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Irish: Inis
County Clare
Ennis 01.jpg
Grid reference: R333780
Location: 52°50’47"N, 8°58’51"W
Population: 20,180  (2011)
Local Government
Website: http://www.visitennis.ie

Ennis is the county town of County Clare. Standing on the River Fergus, just north of where it flows into the Shannon Estuary, Ennis lies north-west of Limerick and south of Galway. The town is also 12 miles from Shannon and Shannon Airport.

The name 'Ennis' is a shortening of the original Inis Cluain Ramh Fhada meaning "island of the long rowing meadow". It is now a gateway to the west of Clare by way of the N85 Western relief road for people travelling from the Limerick and eastern Clare regions.[1]

The 2011 census indicates that Ennis had a population of 25,360 making it the largest town in Munster after the City of Limerick.[2]


The name Ennis comes from the Irish word "Inis", meaning "island", which here relates to an island formed between two courses of the River Fergus on which the Franciscan Abbey was built. The past of Ennis is greatly associated with the O'Brien family, who were descendants of Brian Boru. During the 12th century the O'Briens who were Kings of Thomond, left their seat of power in Limerick and built a royal residence at Clonroad on the then island. During 1240 King Donnchadh O'Brien ordered the construction of an extensive church grounds which he later donated to recently formatted followers of St Francis. The centuries which followed bore great activity. The Friars keep was expanded and students came in great flocks to study at the theological college. The Friars, who were free to move about, met the spiritual needs of the local population. It was a religious centre until the Dissolution of the Monasteries.

Because it never had town walls it became a location for many Roman Catholic merchants from Limerick when papists were forbidden to reside in the walled towns by the Penal Laws, and much of its past prosperity is attributable to this influx.

The town contains several old British military barracks, which were built over the centuries. The Clare Road and Clonroad areas contain terraced cottages, built in the early 20th century to house soldiers. On Station Road, once stood a prison.

The rivers

The River Fergus runs through the middle of Ennis, and is a well-known trout and salmon fishery. At one time small sailing boats made their way up river from the Shannon and berthed in the centre of the town at Woodquay.[3]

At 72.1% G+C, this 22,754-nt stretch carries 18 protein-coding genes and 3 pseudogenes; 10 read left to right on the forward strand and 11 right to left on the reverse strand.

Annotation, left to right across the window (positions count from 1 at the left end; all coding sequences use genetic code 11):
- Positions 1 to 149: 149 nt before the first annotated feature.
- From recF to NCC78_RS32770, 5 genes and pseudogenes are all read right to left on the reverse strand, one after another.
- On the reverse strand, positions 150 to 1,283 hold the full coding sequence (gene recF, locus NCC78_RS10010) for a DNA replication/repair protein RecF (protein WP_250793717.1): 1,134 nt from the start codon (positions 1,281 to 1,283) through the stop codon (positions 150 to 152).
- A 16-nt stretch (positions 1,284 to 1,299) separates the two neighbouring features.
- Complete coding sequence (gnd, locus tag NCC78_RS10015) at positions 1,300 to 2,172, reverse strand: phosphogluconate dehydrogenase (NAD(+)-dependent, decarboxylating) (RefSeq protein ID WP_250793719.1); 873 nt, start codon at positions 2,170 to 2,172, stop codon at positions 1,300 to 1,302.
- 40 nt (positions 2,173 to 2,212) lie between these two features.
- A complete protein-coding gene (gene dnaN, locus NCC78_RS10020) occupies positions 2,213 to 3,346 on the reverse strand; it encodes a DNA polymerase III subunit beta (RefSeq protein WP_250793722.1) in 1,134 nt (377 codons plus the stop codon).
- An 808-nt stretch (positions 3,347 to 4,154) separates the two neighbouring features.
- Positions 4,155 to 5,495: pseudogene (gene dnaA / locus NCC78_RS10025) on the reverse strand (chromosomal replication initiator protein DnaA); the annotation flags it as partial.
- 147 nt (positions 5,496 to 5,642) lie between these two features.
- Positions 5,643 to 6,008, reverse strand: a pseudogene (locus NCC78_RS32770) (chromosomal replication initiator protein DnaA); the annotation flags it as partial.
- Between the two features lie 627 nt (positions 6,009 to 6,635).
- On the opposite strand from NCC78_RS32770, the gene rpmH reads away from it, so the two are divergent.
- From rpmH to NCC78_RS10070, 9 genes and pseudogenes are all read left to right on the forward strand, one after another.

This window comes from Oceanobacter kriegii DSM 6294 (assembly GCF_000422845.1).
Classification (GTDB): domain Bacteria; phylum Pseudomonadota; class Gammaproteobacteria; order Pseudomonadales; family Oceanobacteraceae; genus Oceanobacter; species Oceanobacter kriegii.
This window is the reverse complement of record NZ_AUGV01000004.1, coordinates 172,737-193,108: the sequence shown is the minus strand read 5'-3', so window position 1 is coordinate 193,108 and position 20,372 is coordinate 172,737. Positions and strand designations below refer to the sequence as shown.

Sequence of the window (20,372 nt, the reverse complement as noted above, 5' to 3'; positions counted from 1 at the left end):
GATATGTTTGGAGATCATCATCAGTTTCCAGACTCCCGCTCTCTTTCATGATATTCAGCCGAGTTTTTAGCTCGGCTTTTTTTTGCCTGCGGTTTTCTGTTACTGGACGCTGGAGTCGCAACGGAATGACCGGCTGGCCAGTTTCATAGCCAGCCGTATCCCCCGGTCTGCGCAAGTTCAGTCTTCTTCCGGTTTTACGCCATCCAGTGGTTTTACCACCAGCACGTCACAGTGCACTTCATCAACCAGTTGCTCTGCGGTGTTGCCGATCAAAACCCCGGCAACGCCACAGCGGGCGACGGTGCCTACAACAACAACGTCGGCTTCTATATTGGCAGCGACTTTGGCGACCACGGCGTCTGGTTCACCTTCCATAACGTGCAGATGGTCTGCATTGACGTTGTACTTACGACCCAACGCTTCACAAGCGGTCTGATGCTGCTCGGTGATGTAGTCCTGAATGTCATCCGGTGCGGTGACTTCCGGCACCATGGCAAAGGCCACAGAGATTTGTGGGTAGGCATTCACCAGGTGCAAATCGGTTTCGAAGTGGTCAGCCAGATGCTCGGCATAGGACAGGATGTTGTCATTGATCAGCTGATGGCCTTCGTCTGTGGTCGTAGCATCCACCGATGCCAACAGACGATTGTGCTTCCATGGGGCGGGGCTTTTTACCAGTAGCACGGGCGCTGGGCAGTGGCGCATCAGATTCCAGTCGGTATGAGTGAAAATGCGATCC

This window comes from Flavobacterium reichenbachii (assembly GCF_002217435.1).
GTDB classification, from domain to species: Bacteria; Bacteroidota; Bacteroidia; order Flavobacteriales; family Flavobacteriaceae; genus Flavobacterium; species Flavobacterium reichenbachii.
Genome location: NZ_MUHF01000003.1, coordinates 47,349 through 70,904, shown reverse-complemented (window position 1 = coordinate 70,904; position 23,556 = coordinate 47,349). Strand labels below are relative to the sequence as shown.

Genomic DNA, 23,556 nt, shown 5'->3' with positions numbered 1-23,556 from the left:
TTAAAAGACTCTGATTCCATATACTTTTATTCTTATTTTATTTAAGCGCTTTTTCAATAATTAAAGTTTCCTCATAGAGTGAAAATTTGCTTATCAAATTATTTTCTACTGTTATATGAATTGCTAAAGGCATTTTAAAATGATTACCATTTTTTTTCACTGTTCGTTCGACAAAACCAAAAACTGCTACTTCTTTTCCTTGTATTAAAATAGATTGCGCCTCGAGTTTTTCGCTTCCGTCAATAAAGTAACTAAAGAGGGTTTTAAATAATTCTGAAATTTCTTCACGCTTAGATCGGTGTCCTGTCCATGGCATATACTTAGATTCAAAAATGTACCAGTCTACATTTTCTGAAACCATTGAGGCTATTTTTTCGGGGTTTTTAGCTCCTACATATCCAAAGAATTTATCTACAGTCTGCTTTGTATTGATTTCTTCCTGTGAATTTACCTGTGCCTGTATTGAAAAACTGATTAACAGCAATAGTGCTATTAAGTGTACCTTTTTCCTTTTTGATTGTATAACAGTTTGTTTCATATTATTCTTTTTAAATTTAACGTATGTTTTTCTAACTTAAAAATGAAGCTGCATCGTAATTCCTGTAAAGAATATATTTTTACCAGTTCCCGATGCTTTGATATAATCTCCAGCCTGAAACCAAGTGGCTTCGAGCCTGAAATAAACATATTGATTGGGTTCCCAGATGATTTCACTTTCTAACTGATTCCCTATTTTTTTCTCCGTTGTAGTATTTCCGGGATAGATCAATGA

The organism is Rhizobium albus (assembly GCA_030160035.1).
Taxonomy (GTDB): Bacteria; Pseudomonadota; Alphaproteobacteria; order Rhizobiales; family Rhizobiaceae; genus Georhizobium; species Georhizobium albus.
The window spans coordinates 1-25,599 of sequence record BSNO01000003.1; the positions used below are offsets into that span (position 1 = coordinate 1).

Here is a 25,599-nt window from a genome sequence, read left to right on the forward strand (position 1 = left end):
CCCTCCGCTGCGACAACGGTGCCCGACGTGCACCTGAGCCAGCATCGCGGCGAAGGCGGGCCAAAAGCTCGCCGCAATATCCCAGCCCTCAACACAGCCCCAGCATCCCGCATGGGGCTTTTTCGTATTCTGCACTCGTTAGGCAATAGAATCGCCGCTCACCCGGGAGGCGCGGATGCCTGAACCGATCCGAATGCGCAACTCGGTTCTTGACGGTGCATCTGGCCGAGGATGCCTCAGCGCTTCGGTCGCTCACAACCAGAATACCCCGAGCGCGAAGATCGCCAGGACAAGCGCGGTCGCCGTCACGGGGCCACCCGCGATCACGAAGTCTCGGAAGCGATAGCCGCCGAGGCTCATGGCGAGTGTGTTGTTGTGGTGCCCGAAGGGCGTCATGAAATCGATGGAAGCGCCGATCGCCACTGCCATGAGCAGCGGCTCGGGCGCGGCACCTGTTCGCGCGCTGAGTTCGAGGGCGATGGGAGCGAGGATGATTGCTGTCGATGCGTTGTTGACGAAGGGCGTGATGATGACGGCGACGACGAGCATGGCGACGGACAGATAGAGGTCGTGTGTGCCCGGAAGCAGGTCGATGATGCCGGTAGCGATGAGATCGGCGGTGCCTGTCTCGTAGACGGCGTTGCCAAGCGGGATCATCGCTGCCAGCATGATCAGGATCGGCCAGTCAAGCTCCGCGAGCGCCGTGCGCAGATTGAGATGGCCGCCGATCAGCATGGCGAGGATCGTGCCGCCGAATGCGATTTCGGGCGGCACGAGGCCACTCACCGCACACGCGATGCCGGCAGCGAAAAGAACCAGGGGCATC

This area of the Town along with Parnell Street and Mill Road was routinely susceptible to flooding, but the flood defence system put an end to the event in Parnell Street and the Mill Road areas,[4] although in November 2009 other parts of the town experienced severe flooding.[5] A new pedestrian bridge named "Harmony Row Bridge" was built over the river Fergus in June 2009.[6]

Heritage and economy

Clare became a county under rule of Elizabeth I and Ennis was chosen as its capital because of its central location and because of its great influence by the Earls of Thomond. Ennis got a grant to hold fairs and markets in 1610 and some years later a charter of incorporation, establishing a borough with a Provost, Free Burgesses, Commonalty and a Town Clerk.[7]

Ennis continued to expand in the following centuries in a slow but steady fashion, mainly as a market town and later as a manufacturing and distributing centre. Many commodities were then conveyed by river to Clarecastle for shipment abroad.[8]

Ennis is a historically important market town. The market square today is still home to market stalls on each Saturday through the year and with the rise in the town's commercial retail sector in recent years, the market has shifted its traditional trading from agricultural produce to mainly textiles and home hardware. The market has added a vibrant organic farming element over the previous years.[9]